Monday, May 11, 2009

Law & Order : Justice Secretary backs down over bid to axe Scots 15 person juries

Scotland’s Justice Secretary Kenny MacAskill has backed down on his plans for ditching the unique 15 person jury system, after encountering fierce resistance from the legal establishment. (Proves who’s really in charge of Scots Law then, doesn’t it – Ed )

The Scotsman reports :

Scotland's unique 15-strong juries will not be abolished

Published Date: 11 May 2009

PLANS to axe the historic 15-person jury in Scottish criminal trials have been ditched by ministers, The Scotsman can reveal.

Kenny MacAskill, Cabinet Secretary for Justice, said that after extensive consultation, he had decided the only system of its kind in the world should be retained – and that Scotland had got it "uniquely right".

Mr MacAskill admitted he had been sceptical about the 15-person panel, amid criticism that such big juries could be unwieldy and it can be hard to find 15 suitable jurors for every trial.

But he told The Scotsman: "The matter of jury numbers was part of the review I launched last year and I was sceptical at that time about the fact Scotland was unique in the world in having 15 members. But as the information has come in, I'm persuaded that this may in fact be one of those examples where Scotland has got it uniquely right."

He added: "When you take into account that we don't have the expense in time and money of retrials because a simple 8-7 majority is sufficient, we have a pretty efficient system already."

The Scottish Government consultation on juries looked at such issues as the make-up of juries, age limits, remuneration and selection. Mr MacAskill has already indicated he would look favourably on raising the age limit from 65 to 70. That could add 200,000 names to the pool of prospective jurors.

The number of jury trials in Scotland has increased steadily in recent years, from 2,750 in 2005/6 to 3,234 in 2007/8. About 50,000 citizens each year are asked to sit on a jury.

In the consultation process, some advantages of 15-person juries were noted as being that people still have confidence in the system, larger juries lead to fairer verdicts, they are less likely to be influenced by prejudice, they allow for majority verdicts and are composed of a greater cross section of the public.

Against this were arguments that 15-person juries often lead to unwieldy discussions and that the juror pool is being stretched by the requirement of having so many jurors for each trial.

Scotland's best-known advocate, Donald Findlay QC, said: "I am pleased and I am surprised. It is unusual for me to complement a Scot Nat minister for doing the right thing rather than being driven by cost-cutting, which is what this would have been."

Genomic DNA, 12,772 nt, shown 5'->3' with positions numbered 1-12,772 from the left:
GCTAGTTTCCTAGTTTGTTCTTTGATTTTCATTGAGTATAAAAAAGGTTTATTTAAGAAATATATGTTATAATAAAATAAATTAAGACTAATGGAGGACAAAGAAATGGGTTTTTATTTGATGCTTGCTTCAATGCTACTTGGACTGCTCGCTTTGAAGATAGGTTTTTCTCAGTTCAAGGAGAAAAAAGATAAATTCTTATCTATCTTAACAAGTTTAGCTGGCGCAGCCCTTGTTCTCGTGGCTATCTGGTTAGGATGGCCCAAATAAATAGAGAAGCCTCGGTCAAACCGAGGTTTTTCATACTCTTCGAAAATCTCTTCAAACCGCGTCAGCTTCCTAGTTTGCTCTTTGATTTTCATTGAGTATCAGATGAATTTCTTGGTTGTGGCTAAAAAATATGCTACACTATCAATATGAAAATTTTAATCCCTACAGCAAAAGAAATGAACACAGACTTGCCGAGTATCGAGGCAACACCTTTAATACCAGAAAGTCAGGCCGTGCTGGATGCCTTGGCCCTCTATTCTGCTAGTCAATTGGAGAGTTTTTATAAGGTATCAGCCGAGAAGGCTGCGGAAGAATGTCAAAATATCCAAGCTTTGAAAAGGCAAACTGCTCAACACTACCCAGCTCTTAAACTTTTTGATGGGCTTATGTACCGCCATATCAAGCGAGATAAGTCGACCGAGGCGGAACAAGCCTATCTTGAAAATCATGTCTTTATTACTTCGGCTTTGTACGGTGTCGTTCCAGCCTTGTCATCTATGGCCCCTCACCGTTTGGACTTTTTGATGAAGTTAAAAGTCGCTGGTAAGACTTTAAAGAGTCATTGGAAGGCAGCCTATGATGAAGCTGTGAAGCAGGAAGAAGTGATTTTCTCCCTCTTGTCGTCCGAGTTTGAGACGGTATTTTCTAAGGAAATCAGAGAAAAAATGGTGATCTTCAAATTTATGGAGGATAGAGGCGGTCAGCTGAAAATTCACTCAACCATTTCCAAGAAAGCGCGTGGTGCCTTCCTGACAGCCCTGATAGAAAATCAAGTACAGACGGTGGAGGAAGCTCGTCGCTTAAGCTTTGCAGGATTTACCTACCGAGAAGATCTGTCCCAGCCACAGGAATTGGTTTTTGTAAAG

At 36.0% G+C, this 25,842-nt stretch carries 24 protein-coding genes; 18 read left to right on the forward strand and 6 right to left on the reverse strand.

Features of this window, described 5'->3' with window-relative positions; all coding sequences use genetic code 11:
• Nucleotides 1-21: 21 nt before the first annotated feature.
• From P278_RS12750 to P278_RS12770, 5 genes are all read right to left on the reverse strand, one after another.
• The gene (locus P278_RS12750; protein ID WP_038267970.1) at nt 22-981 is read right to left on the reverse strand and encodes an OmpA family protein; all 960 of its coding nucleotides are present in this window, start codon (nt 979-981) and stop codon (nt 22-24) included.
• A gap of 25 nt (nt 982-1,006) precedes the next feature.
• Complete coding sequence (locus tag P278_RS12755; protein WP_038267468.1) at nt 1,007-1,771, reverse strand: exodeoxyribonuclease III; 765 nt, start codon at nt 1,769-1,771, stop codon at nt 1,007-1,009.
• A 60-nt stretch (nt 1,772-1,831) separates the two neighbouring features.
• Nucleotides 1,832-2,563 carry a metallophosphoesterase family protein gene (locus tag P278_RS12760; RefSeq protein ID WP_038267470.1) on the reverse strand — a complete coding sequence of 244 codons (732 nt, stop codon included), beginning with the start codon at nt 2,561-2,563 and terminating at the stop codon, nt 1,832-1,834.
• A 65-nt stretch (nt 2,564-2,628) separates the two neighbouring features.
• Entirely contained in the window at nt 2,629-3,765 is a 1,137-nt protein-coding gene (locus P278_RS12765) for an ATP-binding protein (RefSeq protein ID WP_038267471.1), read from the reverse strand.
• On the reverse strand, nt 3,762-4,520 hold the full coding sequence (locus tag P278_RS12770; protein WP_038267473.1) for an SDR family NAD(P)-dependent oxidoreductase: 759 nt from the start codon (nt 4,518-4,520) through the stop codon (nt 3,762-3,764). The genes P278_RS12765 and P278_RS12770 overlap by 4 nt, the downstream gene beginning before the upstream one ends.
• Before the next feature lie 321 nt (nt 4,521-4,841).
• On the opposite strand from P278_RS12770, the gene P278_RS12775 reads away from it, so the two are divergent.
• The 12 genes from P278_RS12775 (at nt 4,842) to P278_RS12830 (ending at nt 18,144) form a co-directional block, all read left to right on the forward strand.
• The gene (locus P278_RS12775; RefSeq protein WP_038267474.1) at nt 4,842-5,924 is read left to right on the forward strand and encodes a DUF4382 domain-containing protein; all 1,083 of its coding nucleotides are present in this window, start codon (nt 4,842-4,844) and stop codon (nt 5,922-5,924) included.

John Scott, who tabled a consultation submission against a reduction in the size of jurors on behalf of Scotland's solicitor advocates, said: "The system works as it is. In the vast majority of cases the juries get it right and there is a dynamic with 15 that we couldn't guarantee to be there if we tinker with it."

Defence lawyers were one of the groups to generally favour larger juries. A straw poll of advocates and solicitor advocates at the start of the consultation process found not a single voice in favour of reducing the size.

Ian Duguid QC, Chairman of the Faculty of Advocates Criminal Bar Association, summed up the general sceptical view: "There doesn't seem any reason to change it if it is not broken."


THE Scottish system is thought to have the largest number of jurors in the world.

Many jurisdictions have 12 jurors but Scotland has 15.

Curiously, there seems to be no clear explanation for the size of a Scottish jury. Professor Lindsay Farmer of Glasgow University said recently: "There isn't any evidence that there was some particularly Scottish reasoning in alighting on 15 as the jury number any more than there was in England for choosing 12 as jury trials evolved in the Middle Ages across Europe.

"Most of the justifications for the difference between the two jurisdictions … were developed as rationalisations during the period of Scottish legal nationalism in the mid- 19th century. But in reality they just happened." Neither is there thought to be any ancient numerological magic underpinning the constitution of a jury, nor modern actuarial analysis of the best number for an optimum collective decision.

At present a Scottish jury can convict or acquit on a simple majority. An accused can be sentenced to life on the basis of an 8-7 vote.

No comments: